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J Dairy Sci. 2007 Oct;90(10):4872-83.

Tracking spore-forming bacterial contaminants in fluid milk-processing systems.

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Milk Quality Improvement Program, Department of Food Science, Cornell University, Ithaca, NY 14853, USA.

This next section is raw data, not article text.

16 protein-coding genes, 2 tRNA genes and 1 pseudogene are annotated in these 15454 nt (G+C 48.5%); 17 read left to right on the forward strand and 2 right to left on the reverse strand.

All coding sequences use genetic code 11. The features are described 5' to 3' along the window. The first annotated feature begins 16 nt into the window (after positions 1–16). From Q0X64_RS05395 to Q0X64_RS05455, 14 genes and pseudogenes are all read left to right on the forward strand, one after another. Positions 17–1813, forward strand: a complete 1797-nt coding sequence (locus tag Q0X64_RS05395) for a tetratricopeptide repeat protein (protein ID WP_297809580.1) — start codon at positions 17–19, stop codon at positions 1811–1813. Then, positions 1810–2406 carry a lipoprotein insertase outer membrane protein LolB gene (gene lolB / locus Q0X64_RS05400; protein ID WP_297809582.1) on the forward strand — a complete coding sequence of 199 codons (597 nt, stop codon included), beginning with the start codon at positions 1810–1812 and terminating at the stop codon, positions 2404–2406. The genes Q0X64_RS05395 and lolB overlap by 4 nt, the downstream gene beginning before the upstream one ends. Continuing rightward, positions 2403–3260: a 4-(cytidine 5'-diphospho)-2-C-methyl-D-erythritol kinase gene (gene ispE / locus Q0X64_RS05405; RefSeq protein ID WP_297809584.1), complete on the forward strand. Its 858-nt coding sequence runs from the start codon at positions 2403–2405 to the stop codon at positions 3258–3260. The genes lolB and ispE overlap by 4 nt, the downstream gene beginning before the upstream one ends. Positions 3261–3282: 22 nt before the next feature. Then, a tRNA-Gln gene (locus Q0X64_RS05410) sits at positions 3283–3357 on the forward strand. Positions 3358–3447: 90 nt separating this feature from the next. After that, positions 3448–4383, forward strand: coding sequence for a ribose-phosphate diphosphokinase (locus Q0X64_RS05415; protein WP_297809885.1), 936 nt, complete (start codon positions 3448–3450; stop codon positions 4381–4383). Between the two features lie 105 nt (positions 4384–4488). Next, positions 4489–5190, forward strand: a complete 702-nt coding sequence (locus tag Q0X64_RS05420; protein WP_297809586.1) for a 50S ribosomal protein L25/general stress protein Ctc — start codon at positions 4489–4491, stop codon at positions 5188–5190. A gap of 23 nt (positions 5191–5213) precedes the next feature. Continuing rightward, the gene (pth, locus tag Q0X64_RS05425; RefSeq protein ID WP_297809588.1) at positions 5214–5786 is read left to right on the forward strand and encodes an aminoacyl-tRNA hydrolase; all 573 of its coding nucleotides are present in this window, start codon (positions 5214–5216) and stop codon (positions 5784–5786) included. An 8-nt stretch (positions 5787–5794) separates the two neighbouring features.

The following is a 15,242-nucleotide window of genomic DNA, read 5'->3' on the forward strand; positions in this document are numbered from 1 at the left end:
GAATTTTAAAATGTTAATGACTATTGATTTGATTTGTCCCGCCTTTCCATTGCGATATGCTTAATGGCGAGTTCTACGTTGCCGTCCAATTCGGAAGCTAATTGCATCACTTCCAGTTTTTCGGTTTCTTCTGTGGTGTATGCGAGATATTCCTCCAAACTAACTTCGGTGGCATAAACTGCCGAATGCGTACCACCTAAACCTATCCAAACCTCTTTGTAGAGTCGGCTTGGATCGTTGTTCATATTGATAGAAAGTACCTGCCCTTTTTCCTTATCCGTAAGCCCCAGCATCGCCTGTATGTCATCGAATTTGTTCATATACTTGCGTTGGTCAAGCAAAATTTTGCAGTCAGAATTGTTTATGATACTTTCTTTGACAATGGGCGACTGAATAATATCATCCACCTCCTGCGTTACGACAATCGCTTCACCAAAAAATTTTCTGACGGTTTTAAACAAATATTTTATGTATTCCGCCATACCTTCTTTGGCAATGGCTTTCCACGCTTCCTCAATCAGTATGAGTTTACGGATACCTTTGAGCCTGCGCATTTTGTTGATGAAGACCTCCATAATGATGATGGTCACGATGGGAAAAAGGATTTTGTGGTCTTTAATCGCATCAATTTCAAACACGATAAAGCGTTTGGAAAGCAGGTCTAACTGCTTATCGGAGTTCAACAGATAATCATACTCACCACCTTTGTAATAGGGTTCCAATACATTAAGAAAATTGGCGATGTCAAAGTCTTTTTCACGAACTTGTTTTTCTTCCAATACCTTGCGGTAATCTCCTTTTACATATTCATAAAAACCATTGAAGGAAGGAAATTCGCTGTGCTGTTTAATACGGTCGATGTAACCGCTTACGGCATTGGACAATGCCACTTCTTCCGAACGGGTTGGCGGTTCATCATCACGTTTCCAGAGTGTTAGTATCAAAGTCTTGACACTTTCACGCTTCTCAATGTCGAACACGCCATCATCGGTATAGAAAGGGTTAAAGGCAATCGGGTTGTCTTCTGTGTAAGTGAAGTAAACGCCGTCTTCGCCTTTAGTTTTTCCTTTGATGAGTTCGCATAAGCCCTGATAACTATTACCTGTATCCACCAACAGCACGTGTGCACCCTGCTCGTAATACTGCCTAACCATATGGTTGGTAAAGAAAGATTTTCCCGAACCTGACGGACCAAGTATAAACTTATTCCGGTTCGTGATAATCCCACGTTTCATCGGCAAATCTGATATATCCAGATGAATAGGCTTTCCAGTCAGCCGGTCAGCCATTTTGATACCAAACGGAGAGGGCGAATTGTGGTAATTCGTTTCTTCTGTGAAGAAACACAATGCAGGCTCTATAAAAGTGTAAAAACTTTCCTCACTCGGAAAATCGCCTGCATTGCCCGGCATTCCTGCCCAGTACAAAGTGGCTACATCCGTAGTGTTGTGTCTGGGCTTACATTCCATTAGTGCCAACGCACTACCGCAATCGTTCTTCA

The presence of psychrotolerant Bacillus species and related spore formers (e.g., Paenibacillus spp.) in milk has emerged as a key biological obstacle in extending the shelf life of high-temperature, short-time pasteurized fluid milk beyond 14 d. A recently developed rpoB DNA sequence-based subtyping method was applied to characterize spoilage bacteria present in raw milk supplies for 2 processing plants, and to assess transmission of these organisms into pasteurized products. Thirty-nine raw milk samples and 11 pasteurized product samples were collected to represent the processing continuum from incoming truck loads of raw milk to packaged products. Milk samples were held at 6 degrees C for up to 16 d and plated for bacterial enumeration at various times throughout storage. Among the 88 bacterial isolates characterized, a total of 31 rpoB allelic types representing Bacillus and Paenibacillus spp. were identified, including 5 allelic types found in both raw milk and finished product samples. The presence of the same bacterial subtypes in raw and commercially pasteurized milk samples suggests that the raw milk supply represents an important source of these spoilage bacteria. Extension of the shelf life of high-temperature, short-time pasteurized fluid milk products will require elimination of these organisms from milk-processing systems.

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